Baltic Blue Growth

Last changed: 26 January 2024
Close-up of mussels pulled out of the water. Photo.

Baltic Blue Growth was an Interreg project that aimed to tackle Baltic Sea eutrophication through establishing operational mussel farms and securing viable solutions for the produced mussels.

Six farms in different parts of the Baltic Sea (see map) form the basis for the Baltic Blue Growth project. The farms have been selected with the aim of covering different environmental conditions (locations both in the open sea and the archipelago) and different cultivation techniques (both long-line and net systems will be used).

Cultivating and harvesting blue mussels in the Baltic Sea can substantially improve the water quality as mussels take up nutrients through their food intake. At the same time, it can contribute to blue growth by providing new business models for the feed industry, which can use mussel meal as an ingredient in animal feed, replacing e.g. imported fish and soybean meal. Mussel farming in the Baltic Sea has so far not gone beyond experimental scale. To build up a commercially viable mussel farming value chain, it is not only necessary to develop suitable farming techniques for Baltic Sea conditions, but also to develop accepted mechanisms to compensate the ecosystem services provided by mussel farming.

Our aim is to advance mussel farming in the Baltic Sea from experimental to full scale. More specifically, we want to achieve

• the recognition of blue mussels as an efficient way of counteracting eutrophication, complementing legally required source related measures
• acceptance of a compensation scheme for the ecosystem service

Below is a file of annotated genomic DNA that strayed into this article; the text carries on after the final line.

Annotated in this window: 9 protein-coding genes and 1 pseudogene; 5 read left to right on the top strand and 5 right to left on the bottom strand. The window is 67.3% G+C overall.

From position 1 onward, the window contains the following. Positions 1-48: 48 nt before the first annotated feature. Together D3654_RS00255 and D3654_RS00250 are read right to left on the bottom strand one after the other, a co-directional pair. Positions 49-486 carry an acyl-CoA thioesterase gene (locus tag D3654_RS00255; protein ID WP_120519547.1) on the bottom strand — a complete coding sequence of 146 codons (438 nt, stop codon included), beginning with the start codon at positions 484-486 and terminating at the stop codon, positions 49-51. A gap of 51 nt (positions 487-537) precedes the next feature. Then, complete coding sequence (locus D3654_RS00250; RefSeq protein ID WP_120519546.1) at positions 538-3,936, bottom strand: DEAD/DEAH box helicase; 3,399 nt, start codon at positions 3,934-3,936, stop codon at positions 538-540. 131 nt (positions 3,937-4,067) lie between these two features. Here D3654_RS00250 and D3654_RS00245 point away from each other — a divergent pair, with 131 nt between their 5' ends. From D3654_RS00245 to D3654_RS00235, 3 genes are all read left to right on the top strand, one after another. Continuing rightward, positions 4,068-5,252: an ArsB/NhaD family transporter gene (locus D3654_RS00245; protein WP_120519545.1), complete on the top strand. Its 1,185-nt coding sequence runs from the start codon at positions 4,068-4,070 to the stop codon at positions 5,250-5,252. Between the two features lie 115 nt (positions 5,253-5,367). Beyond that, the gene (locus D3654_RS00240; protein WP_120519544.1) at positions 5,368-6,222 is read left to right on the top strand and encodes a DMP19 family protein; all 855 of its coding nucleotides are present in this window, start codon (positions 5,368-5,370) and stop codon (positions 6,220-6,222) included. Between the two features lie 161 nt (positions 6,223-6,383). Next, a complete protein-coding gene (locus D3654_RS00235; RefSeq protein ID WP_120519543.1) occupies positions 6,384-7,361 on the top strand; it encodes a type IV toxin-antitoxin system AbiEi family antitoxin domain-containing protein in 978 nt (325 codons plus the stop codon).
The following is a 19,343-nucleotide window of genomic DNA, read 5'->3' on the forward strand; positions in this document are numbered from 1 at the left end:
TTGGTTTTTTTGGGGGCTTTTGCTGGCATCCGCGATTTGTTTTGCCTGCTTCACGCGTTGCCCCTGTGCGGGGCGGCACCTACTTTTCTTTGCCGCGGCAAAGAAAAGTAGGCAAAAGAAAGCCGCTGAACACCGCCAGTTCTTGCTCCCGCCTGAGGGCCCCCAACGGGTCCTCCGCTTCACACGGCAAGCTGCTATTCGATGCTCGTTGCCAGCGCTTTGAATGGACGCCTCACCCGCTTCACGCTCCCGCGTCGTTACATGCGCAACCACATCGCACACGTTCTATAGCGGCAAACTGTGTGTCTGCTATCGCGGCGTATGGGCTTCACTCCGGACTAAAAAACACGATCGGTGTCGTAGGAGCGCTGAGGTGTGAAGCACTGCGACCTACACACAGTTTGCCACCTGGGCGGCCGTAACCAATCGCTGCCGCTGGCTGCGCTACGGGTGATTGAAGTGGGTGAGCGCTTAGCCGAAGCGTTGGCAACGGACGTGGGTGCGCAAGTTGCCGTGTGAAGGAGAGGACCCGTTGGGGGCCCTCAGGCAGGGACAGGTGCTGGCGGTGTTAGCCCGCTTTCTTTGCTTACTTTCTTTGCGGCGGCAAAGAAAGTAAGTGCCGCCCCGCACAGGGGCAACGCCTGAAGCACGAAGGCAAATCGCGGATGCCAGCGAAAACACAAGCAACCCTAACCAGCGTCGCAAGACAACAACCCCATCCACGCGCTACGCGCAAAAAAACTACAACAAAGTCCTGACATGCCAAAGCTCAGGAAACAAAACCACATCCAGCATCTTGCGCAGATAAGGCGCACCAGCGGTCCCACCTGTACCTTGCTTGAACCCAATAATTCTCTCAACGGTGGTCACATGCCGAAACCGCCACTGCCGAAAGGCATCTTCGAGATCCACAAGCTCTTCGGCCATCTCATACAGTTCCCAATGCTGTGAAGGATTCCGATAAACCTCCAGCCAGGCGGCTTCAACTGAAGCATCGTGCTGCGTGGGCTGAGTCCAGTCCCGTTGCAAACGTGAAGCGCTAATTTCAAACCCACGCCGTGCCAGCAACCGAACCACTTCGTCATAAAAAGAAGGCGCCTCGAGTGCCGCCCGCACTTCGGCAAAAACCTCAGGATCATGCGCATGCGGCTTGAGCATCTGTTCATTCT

provided by the mussels
• the establishment of mussel farming as an attractive market for entrepreneurs
• the production of mussel meal as an ingredient in animal feed

To pave the way for full-scale mussel farming, the project partners will clarify environmental, legal and regulatory aspects of mussel farming. Based on data and experiences collected at the fully operational mussel farms to be established by Baltic Blue Growth, the project’s main outputs will include:

• Models and functional decision support tools on suitable farming sites and their production potential
• Business plans and farming manuals for large scale mussel farms
• A demonstration line for processing mussels into fish and poultry feed
• A guide on licensing processes for mussel farming in the Baltic Sea Region
• Recommendations on harmonized maritime spatial planning and ecosystem service compensation measures

The role of SLU is to effectively explore the potential for use of mussels as feed to fish and poultry through testing the nutritive value and feed safety aspects of farmed mussels. The communication is recognized as a key factor for the project success and SLU provides information flow and technical support to project partners engaged in other project activities.

Region Östergotland is the lead project partner.


Logo for Interreg. Picture.




Cover for a publication on mussels. Picture.

Processing and storage of mussels: mussels to feed through fly larvae


Image of cover of a publication. Picture.

Food and feed safety aspects of mussel- and insect-based feed

BBG Mussels to feed

This video shows processing steps used in producing fish feed based on Baltic blue mussels and black soldier fly larvae. Baltic mussels, due to their small size and thin shells are unsuitable for human consumption and difficult to process into a meal. Therefore, SLU scientists in collaboration with RISE institute have developed a process with an intermediary step, black soldier fly larvae composting. In this step larvae are fed a paste made of blue mussels, therefore spiking the larvae with ω−3 fatty acids from mussels. The larvae are then dried and turned into a meal, rich in protein but also valuable fatty acids. In the final step, larvae meal is mixed with other ingredients common in fish feed recipes and pelleted using extrusion process in our feed technology lab. Such feed, if produced commercially could contribute to nutrient recapture from the Baltic sea and provide a high quality replacement for fish meal, in the form of enriched insect meal.


Project period 160301-190331. The project was funded by the European Regional Development Fund. The total budget was 3,6 million Euro that corresponds to about 35 million SEK.